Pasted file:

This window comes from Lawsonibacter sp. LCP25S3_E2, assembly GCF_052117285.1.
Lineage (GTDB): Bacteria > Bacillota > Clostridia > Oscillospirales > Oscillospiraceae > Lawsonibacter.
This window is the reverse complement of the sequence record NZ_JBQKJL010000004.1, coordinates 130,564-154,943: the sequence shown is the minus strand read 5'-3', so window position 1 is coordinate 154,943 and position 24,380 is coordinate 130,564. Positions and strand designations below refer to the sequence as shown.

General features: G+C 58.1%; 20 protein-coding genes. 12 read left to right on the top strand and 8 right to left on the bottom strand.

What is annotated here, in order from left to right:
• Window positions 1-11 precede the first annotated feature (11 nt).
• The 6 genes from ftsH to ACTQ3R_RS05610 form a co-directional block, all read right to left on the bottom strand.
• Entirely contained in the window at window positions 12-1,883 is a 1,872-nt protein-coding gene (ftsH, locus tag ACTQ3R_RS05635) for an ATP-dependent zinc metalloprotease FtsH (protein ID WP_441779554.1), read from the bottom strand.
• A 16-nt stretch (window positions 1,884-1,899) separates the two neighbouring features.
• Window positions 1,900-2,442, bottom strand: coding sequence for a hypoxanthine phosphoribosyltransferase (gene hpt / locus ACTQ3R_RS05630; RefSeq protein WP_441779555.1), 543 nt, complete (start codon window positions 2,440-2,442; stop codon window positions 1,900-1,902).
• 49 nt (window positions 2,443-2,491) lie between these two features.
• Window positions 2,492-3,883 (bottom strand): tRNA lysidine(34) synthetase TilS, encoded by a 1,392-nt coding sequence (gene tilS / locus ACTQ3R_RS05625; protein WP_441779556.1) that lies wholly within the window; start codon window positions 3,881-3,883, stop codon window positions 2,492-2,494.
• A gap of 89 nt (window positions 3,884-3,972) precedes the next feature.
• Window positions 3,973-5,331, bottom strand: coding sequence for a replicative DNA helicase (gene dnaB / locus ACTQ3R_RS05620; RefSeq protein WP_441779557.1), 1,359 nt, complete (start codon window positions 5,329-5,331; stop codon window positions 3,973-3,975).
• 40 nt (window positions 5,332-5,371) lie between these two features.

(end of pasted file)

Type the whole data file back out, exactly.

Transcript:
This window comes from Lawsonibacter sp. LCP25S3_E2, assembly GCF_052117285.1.
Lineage (GTDB): Bacteria > Bacillota > Clostridia > Oscillospirales > Oscillospiraceae > Lawsonibacter.
This window is the reverse complement of the sequence record NZ_JBQKJL010000004.1, coordinates 130,564-154,943: the sequence shown is the minus strand read 5'-3', so window position 1 is coordinate 154,943 and position 24,380 is coordinate 130,564. Positions and strand designations below refer to the sequence as shown.

General features: G+C 58.1%; 20 protein-coding genes. 12 read left to right on the top strand and 8 right to left on the bottom strand.

What is annotated here, in order from left to right:
• Window positions 1-11 precede the first annotated feature (11 nt).
• The 6 genes from ftsH to ACTQ3R_RS05610 form a co-directional block, all read right to left on the bottom strand.
• Entirely contained in the window at window positions 12-1,883 is a 1,872-nt protein-coding gene (ftsH, locus tag ACTQ3R_RS05635) for an ATP-dependent zinc metalloprotease FtsH (protein ID WP_441779554.1), read from the bottom strand.
• A 16-nt stretch (window positions 1,884-1,899) separates the two neighbouring features.
• Window positions 1,900-2,442, bottom strand: coding sequence for a hypoxanthine phosphoribosyltransferase (gene hpt / locus ACTQ3R_RS05630; RefSeq protein WP_441779555.1), 543 nt, complete (start codon window positions 2,440-2,442; stop codon window positions 1,900-1,902).
• 49 nt (window positions 2,443-2,491) lie between these two features.
• Window positions 2,492-3,883 (bottom strand): tRNA lysidine(34) synthetase TilS, encoded by a 1,392-nt coding sequence (gene tilS / locus ACTQ3R_RS05625; protein WP_441779556.1) that lies wholly within the window; start codon window positions 3,881-3,883, stop codon window positions 2,492-2,494.
• A gap of 89 nt (window positions 3,884-3,972) precedes the next feature.
• Window positions 3,973-5,331, bottom strand: coding sequence for a replicative DNA helicase (gene dnaB / locus ACTQ3R_RS05620; RefSeq protein WP_441779557.1), 1,359 nt, complete (start codon window positions 5,329-5,331; stop codon window positions 3,973-3,975).
• 40 nt (window positions 5,332-5,371) lie between these two features.